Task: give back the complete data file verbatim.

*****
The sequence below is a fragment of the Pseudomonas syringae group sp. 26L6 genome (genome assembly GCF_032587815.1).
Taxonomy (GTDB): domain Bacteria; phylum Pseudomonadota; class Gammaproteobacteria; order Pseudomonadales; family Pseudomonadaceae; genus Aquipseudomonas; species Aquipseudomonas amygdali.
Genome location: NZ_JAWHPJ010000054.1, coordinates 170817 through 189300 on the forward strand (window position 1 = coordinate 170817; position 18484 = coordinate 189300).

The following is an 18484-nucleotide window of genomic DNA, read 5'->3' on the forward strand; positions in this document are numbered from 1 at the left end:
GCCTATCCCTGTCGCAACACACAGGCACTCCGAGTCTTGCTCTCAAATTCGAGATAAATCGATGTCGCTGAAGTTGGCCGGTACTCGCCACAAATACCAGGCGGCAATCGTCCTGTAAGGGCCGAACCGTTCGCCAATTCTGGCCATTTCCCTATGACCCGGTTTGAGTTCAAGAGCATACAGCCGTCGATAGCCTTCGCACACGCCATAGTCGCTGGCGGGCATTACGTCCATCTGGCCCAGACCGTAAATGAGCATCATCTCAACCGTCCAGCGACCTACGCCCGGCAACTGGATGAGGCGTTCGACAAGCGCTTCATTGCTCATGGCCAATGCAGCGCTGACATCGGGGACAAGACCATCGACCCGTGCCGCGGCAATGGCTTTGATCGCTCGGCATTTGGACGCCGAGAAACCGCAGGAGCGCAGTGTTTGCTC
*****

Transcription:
The sequence below is a fragment of the Pseudomonas syringae group sp. 26L6 genome (genome assembly GCF_032587815.1).
Taxonomy (GTDB): domain Bacteria; phylum Pseudomonadota; class Gammaproteobacteria; order Pseudomonadales; family Pseudomonadaceae; genus Aquipseudomonas; species Aquipseudomonas amygdali.
Genome location: NZ_JAWHPJ010000054.1, coordinates 170817 through 189300 on the forward strand (window position 1 = coordinate 170817; position 18484 = coordinate 189300).

The following is an 18484-nucleotide window of genomic DNA, read 5'->3' on the forward strand; positions in this document are numbered from 1 at the left end:
GCCTATCCCTGTCGCAACACACAGGCACTCCGAGTCTTGCTCTCAAATTCGAGATAAATCGATGTCGCTGAAGTTGGCCGGTACTCGCCACAAATACCAGGCGGCAATCGTCCTGTAAGGGCCGAACCGTTCGCCAATTCTGGCCATTTCCCTATGACCCGGTTTGAGTTCAAGAGCATACAGCCGTCGATAGCCTTCGCACACGCCATAGTCGCTGGCGGGCATTACGTCCATCTGGCCCAGACCGTAAATGAGCATCATCTCAACCGTCCAGCGACCTACGCCCGGCAACTGGATGAGGCGTTCGACAAGCGCTTCATTGCTCATGGCCAATGCAGCGCTGACATCGGGGACAAGACCATCGACCCGTGCCGCGGCAATGGCTTTGATCGCTCGGCATTTGGACGCCGAGAAACCGCAGGAGCGCAGTGTTTGCTC